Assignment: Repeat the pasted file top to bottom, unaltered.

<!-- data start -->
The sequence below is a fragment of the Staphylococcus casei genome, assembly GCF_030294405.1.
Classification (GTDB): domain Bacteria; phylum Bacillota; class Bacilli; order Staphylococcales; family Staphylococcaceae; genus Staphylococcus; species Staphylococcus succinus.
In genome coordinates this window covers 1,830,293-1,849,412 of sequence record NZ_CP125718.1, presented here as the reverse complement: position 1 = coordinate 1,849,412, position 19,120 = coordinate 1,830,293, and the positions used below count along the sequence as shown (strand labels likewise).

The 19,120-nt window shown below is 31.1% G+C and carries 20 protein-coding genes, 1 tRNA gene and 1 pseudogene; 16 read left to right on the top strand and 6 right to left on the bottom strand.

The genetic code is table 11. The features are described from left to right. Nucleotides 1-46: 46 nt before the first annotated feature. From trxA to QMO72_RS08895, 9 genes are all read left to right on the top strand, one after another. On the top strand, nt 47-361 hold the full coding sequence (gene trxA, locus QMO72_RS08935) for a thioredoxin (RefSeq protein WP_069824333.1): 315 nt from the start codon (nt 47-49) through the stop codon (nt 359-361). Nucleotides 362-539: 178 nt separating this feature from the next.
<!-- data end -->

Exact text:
The sequence below is a fragment of the Staphylococcus casei genome, assembly GCF_030294405.1.
Classification (GTDB): domain Bacteria; phylum Bacillota; class Bacilli; order Staphylococcales; family Staphylococcaceae; genus Staphylococcus; species Staphylococcus succinus.
In genome coordinates this window covers 1,830,293-1,849,412 of sequence record NZ_CP125718.1, presented here as the reverse complement: position 1 = coordinate 1,849,412, position 19,120 = coordinate 1,830,293, and the positions used below count along the sequence as shown (strand labels likewise).

The 19,120-nt window shown below is 31.1% G+C and carries 20 protein-coding genes, 1 tRNA gene and 1 pseudogene; 16 read left to right on the top strand and 6 right to left on the bottom strand.

The genetic code is table 11. The features are described from left to right. Nucleotides 1-46: 46 nt before the first annotated feature. From trxA to QMO72_RS08895, 9 genes are all read left to right on the top strand, one after another. On the top strand, nt 47-361 hold the full coding sequence (gene trxA, locus QMO72_RS08935) for a thioredoxin (RefSeq protein WP_069824333.1): 315 nt from the start codon (nt 47-49) through the stop codon (nt 359-361). Nucleotides 362-539: 178 nt separating this feature from the next.